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ROLLET, MARIE, wife of Louis Hébert, Canada’s first settler; d. 1649 at Quebec.
In 1617, with her husband and three children she came from Paris to Quebec, where she found starvation, sickness, and threats of Indian attack. A year after their arrival, says Sagard, the first marriage solemnized in Canada with the rites of the church took place, that of their daughter Anne and Étienne Jonquet. Anne died in childbirth the following year, but there is no record of the child.
Marie Rollet aided her husband in caring for the sick and shared his interest in the natives, concerning herself especially with the education of Indian children. In 1627, at the baptism of Chomina’s son, Naneogauchit, which the priests were striving to make an impressive occasion, she fed a crowd of visiting Indians from her big brewing kettle. Her name appears often as godmother at the baptism of converted natives.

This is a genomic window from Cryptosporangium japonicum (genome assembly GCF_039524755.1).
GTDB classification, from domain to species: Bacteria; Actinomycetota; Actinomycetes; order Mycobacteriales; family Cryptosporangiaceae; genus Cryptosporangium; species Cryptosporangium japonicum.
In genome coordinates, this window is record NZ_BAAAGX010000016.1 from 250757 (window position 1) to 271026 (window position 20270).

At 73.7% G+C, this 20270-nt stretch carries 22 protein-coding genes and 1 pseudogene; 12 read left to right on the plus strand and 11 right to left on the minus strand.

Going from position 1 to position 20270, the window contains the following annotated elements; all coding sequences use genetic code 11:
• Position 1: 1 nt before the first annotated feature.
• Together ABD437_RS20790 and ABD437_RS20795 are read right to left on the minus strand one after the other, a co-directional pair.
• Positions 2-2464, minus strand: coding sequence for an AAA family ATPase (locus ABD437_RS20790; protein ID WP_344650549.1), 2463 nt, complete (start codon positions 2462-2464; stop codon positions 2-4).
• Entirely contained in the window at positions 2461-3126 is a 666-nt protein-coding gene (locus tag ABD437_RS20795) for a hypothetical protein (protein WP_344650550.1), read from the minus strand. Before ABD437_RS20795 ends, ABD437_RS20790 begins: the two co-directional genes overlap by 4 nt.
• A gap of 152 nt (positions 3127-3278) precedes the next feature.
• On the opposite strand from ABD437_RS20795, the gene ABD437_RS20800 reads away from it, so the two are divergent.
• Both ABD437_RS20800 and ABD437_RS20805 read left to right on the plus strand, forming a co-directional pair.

Two years after the death of Louis Hébert, on 16 May 1629, she married Guillaume Hubou. After seeking Champlain’s advice, she and her family (i.e., her second husband, her 15-year-old son Guillaume, and her daughter and son-in-law Guillaume Couillard) remained in Quebec during the English occupation and kept alive among the neighbouring Indians the memory of French friendship. After the return of the French in 1632, her house became the home of Indian girls given to the Jesuits for training. She died in 1649, leaving her husband, her one surviving child, Guillemette Hébert, and a number of grandchildren. She was buried at Quebec on 27 May 1649.
[For bibliography, see Louis Hébert.]